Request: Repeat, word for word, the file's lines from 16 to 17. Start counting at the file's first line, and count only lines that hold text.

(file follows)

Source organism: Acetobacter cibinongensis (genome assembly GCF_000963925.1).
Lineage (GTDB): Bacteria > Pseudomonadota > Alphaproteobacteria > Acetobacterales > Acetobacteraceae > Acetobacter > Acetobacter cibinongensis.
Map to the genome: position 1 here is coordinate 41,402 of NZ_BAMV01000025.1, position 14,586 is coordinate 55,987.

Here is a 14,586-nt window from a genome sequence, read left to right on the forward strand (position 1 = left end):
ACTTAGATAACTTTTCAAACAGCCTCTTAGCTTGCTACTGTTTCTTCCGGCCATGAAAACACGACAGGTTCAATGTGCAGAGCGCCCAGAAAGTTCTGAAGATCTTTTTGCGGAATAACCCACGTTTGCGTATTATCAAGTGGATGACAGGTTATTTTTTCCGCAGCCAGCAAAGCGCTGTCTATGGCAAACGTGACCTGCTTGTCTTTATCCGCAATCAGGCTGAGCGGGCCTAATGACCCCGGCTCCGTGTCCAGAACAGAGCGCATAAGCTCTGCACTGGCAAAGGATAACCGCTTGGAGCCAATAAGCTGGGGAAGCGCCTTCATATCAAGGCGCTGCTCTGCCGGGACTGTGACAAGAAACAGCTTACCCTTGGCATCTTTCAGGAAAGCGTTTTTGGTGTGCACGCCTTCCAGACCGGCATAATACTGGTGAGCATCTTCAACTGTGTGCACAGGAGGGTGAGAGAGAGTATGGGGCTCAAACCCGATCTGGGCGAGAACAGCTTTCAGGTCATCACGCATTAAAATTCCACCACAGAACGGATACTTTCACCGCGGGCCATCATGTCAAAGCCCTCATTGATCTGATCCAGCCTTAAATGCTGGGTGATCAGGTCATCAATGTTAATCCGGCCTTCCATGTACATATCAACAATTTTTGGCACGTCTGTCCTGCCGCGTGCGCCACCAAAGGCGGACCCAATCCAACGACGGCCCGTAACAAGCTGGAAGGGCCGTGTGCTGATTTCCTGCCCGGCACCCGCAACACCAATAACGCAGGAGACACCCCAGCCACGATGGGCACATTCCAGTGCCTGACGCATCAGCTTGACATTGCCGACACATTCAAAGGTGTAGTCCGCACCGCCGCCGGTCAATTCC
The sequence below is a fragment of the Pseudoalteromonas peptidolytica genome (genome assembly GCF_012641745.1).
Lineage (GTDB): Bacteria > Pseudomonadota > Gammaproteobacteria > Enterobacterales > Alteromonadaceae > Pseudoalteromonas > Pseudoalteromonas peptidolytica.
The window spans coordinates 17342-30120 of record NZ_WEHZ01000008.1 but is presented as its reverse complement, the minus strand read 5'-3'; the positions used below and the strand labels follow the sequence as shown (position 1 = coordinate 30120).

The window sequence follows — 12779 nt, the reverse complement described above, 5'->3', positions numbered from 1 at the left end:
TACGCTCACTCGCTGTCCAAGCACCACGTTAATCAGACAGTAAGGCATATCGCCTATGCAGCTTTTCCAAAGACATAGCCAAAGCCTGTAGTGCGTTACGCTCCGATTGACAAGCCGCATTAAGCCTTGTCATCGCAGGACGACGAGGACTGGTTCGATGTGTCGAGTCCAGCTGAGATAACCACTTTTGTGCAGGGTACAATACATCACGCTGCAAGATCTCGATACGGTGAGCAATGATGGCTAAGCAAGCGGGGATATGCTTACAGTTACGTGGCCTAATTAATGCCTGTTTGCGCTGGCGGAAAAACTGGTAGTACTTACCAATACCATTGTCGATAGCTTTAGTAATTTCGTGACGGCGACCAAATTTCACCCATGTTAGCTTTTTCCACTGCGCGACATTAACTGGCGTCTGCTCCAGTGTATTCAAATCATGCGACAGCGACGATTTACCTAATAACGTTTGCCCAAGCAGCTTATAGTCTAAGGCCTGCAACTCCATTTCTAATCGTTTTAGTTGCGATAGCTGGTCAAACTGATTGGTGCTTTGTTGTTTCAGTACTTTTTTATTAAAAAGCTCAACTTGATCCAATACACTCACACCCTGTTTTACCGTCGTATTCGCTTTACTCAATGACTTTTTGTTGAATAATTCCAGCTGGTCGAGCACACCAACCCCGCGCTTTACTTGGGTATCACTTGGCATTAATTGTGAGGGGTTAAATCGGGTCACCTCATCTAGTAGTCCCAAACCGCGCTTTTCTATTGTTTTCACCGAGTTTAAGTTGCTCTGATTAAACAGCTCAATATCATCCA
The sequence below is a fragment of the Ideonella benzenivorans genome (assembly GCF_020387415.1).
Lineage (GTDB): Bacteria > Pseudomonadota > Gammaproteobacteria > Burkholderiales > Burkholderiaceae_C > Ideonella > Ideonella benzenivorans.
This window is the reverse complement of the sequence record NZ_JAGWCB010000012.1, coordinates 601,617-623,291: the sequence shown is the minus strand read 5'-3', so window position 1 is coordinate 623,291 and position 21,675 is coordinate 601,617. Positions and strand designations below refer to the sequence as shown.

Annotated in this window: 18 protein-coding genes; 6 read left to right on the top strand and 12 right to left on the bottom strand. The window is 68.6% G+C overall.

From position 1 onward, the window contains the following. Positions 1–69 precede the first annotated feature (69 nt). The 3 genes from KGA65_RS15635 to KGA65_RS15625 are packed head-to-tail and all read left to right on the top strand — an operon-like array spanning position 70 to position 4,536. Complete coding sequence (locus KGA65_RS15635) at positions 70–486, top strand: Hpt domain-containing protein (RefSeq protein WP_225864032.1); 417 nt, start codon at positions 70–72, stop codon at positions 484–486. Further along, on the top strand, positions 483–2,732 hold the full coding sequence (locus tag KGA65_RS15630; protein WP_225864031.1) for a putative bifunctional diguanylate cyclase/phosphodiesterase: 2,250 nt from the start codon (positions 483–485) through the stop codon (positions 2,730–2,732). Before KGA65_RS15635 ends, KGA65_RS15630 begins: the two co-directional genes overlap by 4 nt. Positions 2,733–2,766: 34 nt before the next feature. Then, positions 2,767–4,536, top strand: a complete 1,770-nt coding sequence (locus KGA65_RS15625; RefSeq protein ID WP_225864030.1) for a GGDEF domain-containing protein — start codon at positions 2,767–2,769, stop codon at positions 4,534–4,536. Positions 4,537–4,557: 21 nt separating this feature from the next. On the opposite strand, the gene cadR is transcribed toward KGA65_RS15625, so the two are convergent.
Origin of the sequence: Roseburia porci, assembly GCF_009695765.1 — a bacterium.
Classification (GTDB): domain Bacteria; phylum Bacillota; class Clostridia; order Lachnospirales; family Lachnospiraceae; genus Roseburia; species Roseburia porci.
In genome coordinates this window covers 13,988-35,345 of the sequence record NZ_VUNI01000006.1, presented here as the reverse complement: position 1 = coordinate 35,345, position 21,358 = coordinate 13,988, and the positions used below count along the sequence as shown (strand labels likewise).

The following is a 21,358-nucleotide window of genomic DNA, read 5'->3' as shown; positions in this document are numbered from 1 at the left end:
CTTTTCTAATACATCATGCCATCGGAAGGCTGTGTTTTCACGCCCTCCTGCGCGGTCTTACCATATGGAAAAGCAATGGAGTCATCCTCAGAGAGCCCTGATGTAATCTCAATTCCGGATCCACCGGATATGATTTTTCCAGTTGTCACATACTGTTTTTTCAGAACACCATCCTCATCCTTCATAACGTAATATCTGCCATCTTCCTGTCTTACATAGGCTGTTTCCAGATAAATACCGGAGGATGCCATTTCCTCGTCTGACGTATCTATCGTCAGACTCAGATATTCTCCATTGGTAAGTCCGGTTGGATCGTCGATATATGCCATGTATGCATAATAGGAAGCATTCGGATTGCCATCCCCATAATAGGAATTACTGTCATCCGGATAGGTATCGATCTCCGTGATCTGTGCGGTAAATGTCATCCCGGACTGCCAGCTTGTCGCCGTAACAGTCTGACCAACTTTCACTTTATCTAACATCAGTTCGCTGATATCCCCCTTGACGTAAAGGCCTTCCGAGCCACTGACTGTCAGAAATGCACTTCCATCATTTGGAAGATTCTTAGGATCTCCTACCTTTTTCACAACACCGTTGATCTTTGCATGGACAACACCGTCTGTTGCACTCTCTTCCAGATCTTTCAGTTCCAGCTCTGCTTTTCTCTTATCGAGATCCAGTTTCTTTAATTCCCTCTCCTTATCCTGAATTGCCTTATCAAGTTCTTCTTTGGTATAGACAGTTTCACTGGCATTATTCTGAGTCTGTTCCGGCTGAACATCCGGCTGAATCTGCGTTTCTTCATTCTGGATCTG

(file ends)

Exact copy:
Origin of the sequence: Roseburia porci, assembly GCF_009695765.1 — a bacterium.
Classification (GTDB): domain Bacteria; phylum Bacillota; class Clostridia; order Lachnospirales; family Lachnospiraceae; genus Roseburia; species Roseburia porci.